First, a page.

A Minnesota Public Radio News/University of Minnesota poll showed: Who Is Running More Negative TV Ads? N. Coleman 48% A. Franken 21 No difference 23Coleman got Franken's negatives down as far as he could, and now his favorables are falling too. So! Stunt time! Honestly, McCain could've used something more like this back when the race was way closer. Instead he went the opposite direction ("canceling the campaign" never had a chance in part because it was transparent lie and was reported at such), and now he's stuck in deep dark attack mode. Will it work for Norm? It'll probably help. All bets are off if Obama wins big in Minnesota (where he's polling a bit behind the rest of the upper midwest), but in a narrow election Coleman gets enough Obama converts to win it. Which means, sadly, that Americans waiting for the first SNL veteran to hold elected office will have to rest their hopes on a Piscopo Governorship.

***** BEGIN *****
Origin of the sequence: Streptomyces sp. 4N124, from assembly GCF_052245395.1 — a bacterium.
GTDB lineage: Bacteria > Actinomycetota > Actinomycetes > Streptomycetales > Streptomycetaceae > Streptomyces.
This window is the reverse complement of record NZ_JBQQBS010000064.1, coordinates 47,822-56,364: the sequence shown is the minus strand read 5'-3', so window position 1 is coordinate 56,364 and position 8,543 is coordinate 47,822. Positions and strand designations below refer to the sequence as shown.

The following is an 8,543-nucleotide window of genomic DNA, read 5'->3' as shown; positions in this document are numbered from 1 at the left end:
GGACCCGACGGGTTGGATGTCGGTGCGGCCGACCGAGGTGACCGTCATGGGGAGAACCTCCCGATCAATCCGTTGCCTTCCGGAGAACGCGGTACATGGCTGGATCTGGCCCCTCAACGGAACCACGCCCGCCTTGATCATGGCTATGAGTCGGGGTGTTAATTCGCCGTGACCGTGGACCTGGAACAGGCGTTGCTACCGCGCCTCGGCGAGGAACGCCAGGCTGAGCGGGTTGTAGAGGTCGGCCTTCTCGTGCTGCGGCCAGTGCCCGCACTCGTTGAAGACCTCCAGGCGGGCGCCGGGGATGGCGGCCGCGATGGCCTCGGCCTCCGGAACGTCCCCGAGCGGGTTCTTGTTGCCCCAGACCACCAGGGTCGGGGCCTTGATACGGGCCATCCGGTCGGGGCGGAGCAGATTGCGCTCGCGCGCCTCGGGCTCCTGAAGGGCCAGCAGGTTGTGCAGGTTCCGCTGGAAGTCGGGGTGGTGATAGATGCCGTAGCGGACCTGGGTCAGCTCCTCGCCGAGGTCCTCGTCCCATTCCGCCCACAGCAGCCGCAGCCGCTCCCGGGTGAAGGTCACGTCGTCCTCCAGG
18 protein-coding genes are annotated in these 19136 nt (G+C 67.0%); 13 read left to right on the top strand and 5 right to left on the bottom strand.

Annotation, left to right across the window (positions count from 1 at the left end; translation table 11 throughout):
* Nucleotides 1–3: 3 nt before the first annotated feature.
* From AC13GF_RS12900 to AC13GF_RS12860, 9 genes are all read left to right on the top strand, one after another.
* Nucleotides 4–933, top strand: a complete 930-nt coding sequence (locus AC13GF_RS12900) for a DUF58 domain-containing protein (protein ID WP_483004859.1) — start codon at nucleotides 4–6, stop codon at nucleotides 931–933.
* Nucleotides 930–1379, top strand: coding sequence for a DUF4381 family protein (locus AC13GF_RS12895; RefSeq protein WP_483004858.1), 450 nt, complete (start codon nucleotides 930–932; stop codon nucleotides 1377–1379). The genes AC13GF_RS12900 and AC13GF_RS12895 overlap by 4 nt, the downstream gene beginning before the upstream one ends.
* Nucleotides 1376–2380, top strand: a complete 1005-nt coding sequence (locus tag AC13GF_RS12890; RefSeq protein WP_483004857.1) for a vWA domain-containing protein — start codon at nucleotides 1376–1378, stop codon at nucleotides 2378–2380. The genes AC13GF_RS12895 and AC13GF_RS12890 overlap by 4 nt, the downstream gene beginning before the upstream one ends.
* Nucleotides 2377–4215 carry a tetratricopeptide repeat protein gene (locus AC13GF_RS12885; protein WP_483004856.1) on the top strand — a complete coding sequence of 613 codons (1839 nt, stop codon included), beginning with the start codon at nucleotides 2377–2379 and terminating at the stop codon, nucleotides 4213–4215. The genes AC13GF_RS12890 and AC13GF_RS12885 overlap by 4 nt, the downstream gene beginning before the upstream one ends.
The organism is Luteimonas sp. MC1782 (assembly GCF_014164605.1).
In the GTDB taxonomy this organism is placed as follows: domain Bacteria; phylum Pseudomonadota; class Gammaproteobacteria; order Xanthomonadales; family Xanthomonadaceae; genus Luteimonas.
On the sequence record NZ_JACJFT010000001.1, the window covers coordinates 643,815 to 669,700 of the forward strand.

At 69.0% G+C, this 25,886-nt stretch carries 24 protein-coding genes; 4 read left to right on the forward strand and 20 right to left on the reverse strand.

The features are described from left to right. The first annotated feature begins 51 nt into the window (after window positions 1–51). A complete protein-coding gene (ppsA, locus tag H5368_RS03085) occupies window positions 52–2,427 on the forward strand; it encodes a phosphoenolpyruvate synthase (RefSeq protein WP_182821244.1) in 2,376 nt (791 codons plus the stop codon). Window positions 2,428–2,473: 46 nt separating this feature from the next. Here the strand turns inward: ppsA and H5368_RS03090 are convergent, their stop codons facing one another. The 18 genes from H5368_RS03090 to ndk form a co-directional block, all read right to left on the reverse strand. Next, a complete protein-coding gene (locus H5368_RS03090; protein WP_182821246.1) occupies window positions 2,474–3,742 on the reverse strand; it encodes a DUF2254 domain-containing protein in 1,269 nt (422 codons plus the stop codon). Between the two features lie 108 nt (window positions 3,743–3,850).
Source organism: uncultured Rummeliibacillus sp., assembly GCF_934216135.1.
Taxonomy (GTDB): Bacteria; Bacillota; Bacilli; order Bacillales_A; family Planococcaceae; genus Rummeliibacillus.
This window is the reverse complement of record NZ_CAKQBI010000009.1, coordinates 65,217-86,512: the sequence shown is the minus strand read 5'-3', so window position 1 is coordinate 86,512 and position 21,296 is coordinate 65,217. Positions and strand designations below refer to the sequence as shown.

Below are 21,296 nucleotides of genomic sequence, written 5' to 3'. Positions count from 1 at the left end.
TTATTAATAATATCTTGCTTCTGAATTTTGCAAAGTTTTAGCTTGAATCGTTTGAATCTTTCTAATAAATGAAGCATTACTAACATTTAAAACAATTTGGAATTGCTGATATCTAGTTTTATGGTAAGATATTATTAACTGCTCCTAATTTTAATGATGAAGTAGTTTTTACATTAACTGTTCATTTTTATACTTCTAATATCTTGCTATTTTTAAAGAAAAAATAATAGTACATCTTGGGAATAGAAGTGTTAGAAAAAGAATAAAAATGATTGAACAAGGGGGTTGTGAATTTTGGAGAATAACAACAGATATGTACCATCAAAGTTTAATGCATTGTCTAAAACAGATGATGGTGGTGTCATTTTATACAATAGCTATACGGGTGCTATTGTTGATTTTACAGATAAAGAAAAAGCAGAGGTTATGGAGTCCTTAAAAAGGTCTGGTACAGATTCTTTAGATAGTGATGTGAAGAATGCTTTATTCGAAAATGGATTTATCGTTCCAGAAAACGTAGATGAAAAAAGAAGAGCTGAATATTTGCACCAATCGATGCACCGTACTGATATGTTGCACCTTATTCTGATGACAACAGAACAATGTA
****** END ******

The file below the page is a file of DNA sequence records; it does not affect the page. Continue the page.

Minnesota Senator Norm Coleman is a scummy asshole and also, usually, a surprisingly good politician. (You'd kinda have to be to be a New Yorker with a sham marriage to a wannabe Hollywood actress and still win in Minnesota.) He's the "which way is the wind blowing" style of campaigner, and now he's suspending his campaign to... no, sorry, he's "suspending all negative campaign ads" as of today. It's a great little stunt, actually. Coleman's running against Al Franken. Franken basically didn't have a chance in hell of winning, until a) Obama began surging and b) the economy went into a tailspin. Suddenly, Obama is occasionally polling in the double digits in Minnesota (a double-digit Obama victory may be the only way for Franken to get into office), and, even worse, Franken is sometimes outpolling Coleman (Franken is up 9 points in the most recent Star Tribune poll, which is an outlier, but Coleman's lead seems to be shrinking everywhere else). The campaign's been vicious and negative by any standard, but especially for Minnesota, where campaigns have always seemed a little more polite. All this was before a video of Coleman's spokesman disastrously not defending Coleman's gifts from wealthy businessmen swept across the internet. Finally, MSNBC points this statistic out: